Protesters pack Shoreham town centre to oppose British Airways redundancies

Dozens of campaigners packed Shoreham’s East Street on Tuesday (August 4) to protest a controversial ‘firing and rehiring’ policy by British Airways.

Friday, 7th August 2020, 8:25 am
Updated Friday, 7th August 2020, 1:18 pm

Galvanised by union Unite, demonstrators gathered outside East Worthing and Shoreham MP Tim Loughton’s Shoreham office to garner his support in opposing sweeping cuts to BA’s workforce.

The company’s intention to make many of its staff redundant and rehire some on inferior contracts has drawn criticism, as it struggles with the economic fallout of coronavirus.

Unite executive officer Sharon Graham said: “Boris Johnson’s words of support for BA staff and his talk of ‘jobs, jobs, jobs’ is empty rhetoric unless the Government acts. There must be consequences for British Airways’ decision to press ahead with its plans to fire and rehire its workforce in the middle of the worst health crisis in a century.  

Protesters gather in Shoreham's East Street to oppose British Airways redundancies SUS-200708-081927001

“BA staff and constituents want to see action from Tim Loughton. Public anger is growing and many MPs from across the political divide are already calling for a review of landing and take-off slots in response to BA’s project fire and rehire.”

Ms Graham said BA should lose its automatic control of half the landing slots at Heathrow, claiming the company should not have ‘privileged access’ while sacrificing its workforce.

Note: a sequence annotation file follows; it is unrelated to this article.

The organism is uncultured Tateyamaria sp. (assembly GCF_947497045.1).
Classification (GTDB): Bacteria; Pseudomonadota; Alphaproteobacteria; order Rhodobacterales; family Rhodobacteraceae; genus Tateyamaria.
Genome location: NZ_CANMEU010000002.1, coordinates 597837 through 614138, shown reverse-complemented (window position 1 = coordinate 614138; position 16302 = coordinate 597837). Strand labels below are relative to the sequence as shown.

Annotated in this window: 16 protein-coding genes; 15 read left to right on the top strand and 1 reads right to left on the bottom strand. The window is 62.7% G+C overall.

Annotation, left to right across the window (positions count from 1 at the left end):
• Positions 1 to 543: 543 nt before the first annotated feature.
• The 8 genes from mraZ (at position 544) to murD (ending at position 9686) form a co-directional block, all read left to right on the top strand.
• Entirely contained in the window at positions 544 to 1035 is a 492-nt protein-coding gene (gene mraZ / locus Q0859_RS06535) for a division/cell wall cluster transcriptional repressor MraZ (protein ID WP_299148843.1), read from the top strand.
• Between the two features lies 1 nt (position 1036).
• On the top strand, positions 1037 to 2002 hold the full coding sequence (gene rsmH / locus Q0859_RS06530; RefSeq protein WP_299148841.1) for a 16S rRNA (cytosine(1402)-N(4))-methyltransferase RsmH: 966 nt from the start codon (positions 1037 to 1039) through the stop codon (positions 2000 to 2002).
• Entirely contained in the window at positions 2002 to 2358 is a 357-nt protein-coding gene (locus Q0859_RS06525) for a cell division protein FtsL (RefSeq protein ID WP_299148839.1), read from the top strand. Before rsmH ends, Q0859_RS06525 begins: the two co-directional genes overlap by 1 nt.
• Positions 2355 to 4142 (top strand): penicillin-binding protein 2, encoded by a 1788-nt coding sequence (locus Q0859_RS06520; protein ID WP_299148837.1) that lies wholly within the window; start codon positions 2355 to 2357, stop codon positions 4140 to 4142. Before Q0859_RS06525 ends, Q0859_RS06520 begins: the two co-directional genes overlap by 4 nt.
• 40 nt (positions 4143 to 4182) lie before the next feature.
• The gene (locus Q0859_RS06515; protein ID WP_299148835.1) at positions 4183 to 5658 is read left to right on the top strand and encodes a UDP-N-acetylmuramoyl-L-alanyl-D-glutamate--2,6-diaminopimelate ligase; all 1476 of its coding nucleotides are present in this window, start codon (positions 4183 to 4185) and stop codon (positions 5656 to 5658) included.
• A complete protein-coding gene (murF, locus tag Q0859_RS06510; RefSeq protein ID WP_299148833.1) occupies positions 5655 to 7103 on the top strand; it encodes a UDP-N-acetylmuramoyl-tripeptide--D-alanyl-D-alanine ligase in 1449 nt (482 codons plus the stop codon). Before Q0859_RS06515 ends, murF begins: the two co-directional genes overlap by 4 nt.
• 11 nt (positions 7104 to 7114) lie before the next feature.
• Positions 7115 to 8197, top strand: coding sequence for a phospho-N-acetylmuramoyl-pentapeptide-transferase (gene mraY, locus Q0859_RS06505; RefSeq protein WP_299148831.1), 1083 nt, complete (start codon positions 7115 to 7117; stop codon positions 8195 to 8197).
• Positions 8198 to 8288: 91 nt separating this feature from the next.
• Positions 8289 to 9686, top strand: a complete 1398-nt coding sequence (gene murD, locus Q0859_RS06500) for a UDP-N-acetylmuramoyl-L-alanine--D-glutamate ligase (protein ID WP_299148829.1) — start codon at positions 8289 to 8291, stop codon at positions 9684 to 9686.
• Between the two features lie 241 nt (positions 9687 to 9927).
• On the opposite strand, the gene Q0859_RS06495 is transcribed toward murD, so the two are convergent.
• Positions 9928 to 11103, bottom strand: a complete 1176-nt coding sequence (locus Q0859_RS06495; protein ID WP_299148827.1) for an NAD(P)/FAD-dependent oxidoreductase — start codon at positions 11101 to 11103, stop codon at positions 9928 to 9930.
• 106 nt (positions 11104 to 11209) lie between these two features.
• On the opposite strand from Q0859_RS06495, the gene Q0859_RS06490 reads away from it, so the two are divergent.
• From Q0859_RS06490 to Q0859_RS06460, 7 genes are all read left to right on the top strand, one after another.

Mr Loughton met with campaigners and signed their pledge. He said BA needed to ‘stop using the pandemic to cut jobs and weaken the terms and conditions of its remaining employees’.

“Their situation demands cross-party backing so I am pleased to work with the Unite trade union locally and my Parliamentary colleagues up in Westminster to support our BA employees,” he said.

A spokesman for BA said the covid crisis was the biggest challenge the airline and industry has ever faced, resulting in thousands of job losses industrywide.

“We  are not immune to this crisis,” said the spokesman. “We have to adapt to survive, so we will continue with the proper, lawful consultative process and we will keep inviting union representatives to discuss our proposals to the serious challenges we face. It is not too late to find solutions – as we have done with BALPA – and to protect jobs.”